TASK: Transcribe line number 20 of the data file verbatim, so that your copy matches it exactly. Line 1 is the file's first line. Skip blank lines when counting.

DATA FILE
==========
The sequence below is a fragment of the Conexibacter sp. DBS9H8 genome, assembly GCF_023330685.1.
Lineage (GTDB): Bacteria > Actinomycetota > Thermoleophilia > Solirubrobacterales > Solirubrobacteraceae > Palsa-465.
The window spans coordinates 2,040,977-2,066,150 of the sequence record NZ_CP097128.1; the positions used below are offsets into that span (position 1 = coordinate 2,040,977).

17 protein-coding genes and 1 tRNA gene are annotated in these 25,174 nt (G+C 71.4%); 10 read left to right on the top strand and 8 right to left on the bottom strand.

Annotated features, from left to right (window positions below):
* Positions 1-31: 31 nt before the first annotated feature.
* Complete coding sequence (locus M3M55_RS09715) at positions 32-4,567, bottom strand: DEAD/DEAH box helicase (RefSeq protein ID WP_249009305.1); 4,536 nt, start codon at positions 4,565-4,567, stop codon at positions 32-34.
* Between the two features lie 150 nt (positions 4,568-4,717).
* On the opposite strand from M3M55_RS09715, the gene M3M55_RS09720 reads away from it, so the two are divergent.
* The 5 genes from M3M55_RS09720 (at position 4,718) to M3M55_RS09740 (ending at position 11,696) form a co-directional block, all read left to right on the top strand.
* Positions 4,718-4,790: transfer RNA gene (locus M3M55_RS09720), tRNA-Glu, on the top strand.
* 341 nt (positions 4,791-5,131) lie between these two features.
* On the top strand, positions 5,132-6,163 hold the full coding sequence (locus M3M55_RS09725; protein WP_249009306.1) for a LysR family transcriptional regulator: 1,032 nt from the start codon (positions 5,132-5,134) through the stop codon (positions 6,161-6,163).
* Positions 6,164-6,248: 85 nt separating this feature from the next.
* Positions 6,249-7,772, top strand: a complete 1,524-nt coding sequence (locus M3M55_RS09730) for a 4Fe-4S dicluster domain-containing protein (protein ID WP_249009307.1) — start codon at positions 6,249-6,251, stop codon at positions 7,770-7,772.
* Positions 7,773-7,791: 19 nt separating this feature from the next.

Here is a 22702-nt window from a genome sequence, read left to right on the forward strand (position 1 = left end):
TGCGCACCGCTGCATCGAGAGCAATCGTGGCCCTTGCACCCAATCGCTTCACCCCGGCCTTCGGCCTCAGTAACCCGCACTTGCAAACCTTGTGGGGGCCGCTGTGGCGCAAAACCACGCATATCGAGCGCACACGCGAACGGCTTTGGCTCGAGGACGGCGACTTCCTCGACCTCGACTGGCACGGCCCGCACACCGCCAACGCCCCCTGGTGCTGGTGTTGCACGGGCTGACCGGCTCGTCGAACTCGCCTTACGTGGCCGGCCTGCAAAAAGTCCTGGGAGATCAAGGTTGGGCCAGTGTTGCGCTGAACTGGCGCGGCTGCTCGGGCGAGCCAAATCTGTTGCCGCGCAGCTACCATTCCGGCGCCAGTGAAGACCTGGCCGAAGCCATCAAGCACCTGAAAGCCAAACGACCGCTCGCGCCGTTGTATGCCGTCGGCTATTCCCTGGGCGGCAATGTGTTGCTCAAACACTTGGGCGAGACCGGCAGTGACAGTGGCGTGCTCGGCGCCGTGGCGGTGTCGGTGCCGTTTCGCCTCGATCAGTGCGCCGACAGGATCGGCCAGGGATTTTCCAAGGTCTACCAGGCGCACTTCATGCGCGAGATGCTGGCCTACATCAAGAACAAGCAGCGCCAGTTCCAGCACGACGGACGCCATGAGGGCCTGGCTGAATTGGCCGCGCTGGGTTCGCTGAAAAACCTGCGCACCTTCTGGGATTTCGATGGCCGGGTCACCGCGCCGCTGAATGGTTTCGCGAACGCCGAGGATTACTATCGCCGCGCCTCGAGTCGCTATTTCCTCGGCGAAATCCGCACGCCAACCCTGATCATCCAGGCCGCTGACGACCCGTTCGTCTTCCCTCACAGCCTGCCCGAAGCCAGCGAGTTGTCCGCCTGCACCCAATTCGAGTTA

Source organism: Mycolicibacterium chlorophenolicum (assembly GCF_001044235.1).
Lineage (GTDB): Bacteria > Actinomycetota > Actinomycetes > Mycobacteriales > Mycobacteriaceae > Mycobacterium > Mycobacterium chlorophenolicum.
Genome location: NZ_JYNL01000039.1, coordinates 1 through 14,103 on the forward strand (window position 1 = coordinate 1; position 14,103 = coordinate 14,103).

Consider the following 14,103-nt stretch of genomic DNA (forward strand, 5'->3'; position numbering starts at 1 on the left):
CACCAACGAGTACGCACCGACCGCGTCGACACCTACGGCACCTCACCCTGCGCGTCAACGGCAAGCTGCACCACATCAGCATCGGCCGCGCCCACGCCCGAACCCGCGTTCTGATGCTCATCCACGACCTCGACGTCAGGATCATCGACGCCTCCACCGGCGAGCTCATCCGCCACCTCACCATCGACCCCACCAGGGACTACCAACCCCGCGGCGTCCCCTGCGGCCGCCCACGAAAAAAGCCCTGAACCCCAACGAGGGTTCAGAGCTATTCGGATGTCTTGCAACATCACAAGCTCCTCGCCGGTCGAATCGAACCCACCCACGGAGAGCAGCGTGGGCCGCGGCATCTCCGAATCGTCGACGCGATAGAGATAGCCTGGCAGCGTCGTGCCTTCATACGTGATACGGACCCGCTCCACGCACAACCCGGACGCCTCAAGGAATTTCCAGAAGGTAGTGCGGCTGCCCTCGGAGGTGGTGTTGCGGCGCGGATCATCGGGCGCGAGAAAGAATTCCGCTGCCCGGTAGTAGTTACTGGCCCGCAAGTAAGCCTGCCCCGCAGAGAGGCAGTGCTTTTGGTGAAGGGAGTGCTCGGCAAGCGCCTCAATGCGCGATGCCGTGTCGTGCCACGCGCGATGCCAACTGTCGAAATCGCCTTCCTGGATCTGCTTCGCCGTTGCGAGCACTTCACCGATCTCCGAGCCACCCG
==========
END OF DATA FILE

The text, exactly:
Lineage (GTDB): Bacteria > Actinomycetota > Actinomycetes > Mycobacteriales > Mycobacteriaceae > Mycobacterium > Mycobacterium chlorophenolicum.